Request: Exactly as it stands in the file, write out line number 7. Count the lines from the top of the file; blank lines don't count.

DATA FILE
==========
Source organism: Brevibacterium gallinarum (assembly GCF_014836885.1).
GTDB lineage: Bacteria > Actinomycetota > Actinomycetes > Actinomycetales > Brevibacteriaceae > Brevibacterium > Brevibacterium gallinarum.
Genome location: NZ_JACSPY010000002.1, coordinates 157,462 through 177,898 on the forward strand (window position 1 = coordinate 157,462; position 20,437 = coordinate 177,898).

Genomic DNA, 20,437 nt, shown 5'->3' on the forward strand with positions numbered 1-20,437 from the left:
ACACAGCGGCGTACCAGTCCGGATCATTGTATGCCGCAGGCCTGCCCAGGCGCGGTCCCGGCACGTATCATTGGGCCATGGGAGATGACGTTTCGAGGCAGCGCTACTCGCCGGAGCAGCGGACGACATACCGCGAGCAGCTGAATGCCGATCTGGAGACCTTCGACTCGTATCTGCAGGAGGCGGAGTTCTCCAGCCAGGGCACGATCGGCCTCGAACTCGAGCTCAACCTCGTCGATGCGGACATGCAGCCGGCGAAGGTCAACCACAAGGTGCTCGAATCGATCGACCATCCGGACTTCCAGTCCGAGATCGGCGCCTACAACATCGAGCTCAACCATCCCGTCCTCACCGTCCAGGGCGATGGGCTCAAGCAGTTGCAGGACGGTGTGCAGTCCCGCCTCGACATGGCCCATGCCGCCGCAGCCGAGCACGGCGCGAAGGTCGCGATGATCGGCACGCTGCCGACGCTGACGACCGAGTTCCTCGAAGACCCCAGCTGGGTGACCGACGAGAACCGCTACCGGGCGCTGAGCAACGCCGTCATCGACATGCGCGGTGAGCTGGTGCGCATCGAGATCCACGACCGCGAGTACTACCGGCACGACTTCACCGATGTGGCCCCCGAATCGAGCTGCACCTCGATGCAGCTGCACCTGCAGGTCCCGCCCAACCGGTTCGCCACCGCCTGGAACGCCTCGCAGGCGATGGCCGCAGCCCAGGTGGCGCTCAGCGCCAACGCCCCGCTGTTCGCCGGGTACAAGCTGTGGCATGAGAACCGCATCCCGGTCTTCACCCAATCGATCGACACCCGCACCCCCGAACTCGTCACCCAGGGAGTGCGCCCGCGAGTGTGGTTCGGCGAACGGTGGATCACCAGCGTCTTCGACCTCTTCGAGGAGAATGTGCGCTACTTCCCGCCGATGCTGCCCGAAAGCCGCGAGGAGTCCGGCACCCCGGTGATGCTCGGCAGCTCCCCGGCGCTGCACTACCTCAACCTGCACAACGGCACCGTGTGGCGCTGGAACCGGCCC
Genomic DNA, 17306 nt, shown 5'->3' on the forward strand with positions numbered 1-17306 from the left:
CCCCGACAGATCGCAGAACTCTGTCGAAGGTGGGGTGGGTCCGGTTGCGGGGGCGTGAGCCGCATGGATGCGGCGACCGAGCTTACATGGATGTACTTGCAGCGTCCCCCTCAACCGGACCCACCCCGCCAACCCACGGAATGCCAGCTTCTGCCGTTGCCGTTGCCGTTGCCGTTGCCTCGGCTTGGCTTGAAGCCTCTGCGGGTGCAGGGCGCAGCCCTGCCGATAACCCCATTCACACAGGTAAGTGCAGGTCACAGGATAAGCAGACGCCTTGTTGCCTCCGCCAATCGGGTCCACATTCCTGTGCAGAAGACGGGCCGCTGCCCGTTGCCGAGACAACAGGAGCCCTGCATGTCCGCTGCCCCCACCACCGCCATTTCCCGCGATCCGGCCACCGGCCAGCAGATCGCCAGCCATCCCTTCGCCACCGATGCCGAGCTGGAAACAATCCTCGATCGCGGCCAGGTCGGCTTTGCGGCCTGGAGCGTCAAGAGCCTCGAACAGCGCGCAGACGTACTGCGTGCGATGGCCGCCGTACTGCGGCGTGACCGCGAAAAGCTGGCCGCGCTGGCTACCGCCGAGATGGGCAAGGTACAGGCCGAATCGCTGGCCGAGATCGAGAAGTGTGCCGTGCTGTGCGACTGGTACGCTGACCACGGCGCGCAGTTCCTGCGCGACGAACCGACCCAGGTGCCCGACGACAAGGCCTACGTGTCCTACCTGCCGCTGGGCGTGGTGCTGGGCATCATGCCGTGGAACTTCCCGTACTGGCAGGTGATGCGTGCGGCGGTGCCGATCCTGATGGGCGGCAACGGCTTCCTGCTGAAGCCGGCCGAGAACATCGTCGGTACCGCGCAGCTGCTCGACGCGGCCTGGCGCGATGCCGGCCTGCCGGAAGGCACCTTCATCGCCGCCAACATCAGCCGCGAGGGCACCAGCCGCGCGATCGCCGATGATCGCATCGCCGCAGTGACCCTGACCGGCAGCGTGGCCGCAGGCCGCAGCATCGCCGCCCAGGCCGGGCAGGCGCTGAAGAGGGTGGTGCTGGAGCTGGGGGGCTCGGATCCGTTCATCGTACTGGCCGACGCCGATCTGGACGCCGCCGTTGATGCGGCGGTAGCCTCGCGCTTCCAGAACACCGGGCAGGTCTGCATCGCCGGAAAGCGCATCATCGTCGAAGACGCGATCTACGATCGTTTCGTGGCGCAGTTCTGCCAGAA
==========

CCCCGACAGATCGCAGAACTCTGTCGAAGGTGGGGTGGGTCCGGTTGCGGGGGCGTGAGCCGCATGGATGCGGCGACCGAGCTTACATGGATGTACTTGCAGCGTCCCCCTCAACCGGACCCACCCCGCCAACCCACGGAATGCCAGCTTCTGCCGTTGCCGTTGCCGTTGCCGTTGCCTCGGCTTGGCTTGAAGCCTCTGCGGGTGCAGGGCGCAGCCCTGCCGATAACCCCATTCACACAGGTAAGTGCAGGTCACAGGATAAGCAGACGCCTTGTTGCCTCCGCCAATCGGGTCCACATTCCTGTGCAGAAGACGGGCCGCTGCCCGTTGCCGAGACAACAGGAGCCCTGCATGTCCGCTGCCCCCACCACCGCCATTTCCCGCGATCCGGCCACCGGCCAGCAGATCGCCAGCCATCCCTTCGCCACCGATGCCGAGCTGGAAACAATCCTCGATCGCGGCCAGGTCGGCTTTGCGGCCTGGAGCGTCAAGAGCCTCGAACAGCGCGCAGACGTACTGCGTGCGATGGCCGCCGTACTGCGGCGTGACCGCGAAAAGCTGGCCGCGCTGGCTACCGCCGAGATGGGCAAGGTACAGGCCGAATCGCTGGCCGAGATCGAGAAGTGTGCCGTGCTGTGCGACTGGTACGCTGACCACGGCGCGCAGTTCCTGCGCGACGAACCGACCCAGGTGCCCGACGACAAGGCCTACGTGTCCTACCTGCCGCTGGGCGTGGTGCTGGGCATCATGCCGTGGAACTTCCCGTACTGGCAGGTGATGCGTGCGGCGGTGCCGATCCTGATGGGCGGCAACGGCTTCCTGCTGAAGCCGGCCGAGAACATCGTCGGTACCGCGCAGCTGCTCGACGCGGCCTGGCGCGATGCCGGCCTGCCGGAAGGCACCTTCATCGCCGCCAACATCAGCCGCGAGGGCACCAGCCGCGCGATCGCCGATGATCGCATCGCCGCAGTGACCCTGACCGGCAGCGTGGCCGCAGGCCGCAGCATCGCCGCCCAGGCCGGGCAGGCGCTGAAGAGGGTGGTGCTGGAGCTGGGGGGCTCGGATCCGTTCATCGTACTGGCCGACGCCGATCTGGACGCCGCCGTTGATGCGGCGGTAGCCTCGCGCTTCCAGAACACCGGGCAGGTCTGCATCGCCGGAAAGCGCATCATCGTCGAAGACGCGATCTACGATCGTTTCGTGGCGCAGTTCTGCCAGAA